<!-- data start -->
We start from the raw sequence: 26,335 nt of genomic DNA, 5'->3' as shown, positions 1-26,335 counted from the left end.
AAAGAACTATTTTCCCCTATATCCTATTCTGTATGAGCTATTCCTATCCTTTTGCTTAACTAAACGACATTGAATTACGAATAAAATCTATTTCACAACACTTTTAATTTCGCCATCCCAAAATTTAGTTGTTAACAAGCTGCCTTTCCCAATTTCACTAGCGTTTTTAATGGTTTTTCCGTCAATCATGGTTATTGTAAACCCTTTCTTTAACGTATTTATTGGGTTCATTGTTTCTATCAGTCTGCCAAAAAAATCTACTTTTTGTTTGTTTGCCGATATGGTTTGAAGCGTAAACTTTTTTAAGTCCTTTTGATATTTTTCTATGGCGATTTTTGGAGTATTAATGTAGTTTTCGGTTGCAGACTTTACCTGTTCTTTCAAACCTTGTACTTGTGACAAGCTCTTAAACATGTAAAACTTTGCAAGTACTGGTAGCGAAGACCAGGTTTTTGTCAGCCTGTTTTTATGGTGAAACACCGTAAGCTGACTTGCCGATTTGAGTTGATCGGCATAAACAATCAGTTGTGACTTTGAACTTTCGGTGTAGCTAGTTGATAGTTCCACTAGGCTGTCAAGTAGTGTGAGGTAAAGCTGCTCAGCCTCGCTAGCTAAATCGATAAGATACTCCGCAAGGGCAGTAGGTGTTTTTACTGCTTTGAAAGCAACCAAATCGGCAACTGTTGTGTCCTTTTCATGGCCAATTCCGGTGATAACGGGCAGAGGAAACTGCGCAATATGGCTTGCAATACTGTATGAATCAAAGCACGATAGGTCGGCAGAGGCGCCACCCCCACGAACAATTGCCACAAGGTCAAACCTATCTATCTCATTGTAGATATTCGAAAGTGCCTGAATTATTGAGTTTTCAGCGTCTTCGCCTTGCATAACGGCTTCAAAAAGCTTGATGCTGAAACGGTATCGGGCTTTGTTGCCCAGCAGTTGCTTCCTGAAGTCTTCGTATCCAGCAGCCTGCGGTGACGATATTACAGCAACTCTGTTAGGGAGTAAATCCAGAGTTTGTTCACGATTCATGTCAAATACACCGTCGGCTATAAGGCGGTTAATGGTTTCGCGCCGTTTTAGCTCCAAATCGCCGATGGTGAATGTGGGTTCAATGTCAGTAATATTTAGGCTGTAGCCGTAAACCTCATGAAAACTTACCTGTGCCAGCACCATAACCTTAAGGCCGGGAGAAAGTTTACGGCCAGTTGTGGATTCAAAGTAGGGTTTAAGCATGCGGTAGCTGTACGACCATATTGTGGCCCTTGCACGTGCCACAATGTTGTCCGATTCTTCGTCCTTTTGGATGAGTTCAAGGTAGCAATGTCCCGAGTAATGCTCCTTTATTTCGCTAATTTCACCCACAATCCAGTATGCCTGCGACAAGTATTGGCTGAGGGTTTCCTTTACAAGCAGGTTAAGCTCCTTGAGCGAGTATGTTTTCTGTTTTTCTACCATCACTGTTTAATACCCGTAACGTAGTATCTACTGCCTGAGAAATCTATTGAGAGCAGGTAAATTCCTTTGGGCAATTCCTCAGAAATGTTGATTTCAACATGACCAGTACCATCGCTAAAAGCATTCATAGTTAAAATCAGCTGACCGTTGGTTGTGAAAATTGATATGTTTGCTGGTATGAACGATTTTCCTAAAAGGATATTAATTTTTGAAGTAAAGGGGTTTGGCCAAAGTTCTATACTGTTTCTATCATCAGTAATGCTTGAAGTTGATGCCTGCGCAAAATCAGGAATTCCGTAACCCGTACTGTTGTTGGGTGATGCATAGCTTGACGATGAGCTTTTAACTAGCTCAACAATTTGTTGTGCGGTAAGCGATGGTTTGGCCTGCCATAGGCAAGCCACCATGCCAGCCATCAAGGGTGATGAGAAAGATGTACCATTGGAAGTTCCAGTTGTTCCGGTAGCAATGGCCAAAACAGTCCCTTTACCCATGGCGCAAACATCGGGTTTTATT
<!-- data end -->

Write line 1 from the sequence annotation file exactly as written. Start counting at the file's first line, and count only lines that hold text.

We start from the raw sequence: 26,335 nt of genomic DNA, 5'->3' as shown, positions 1-26,335 counted from the left end.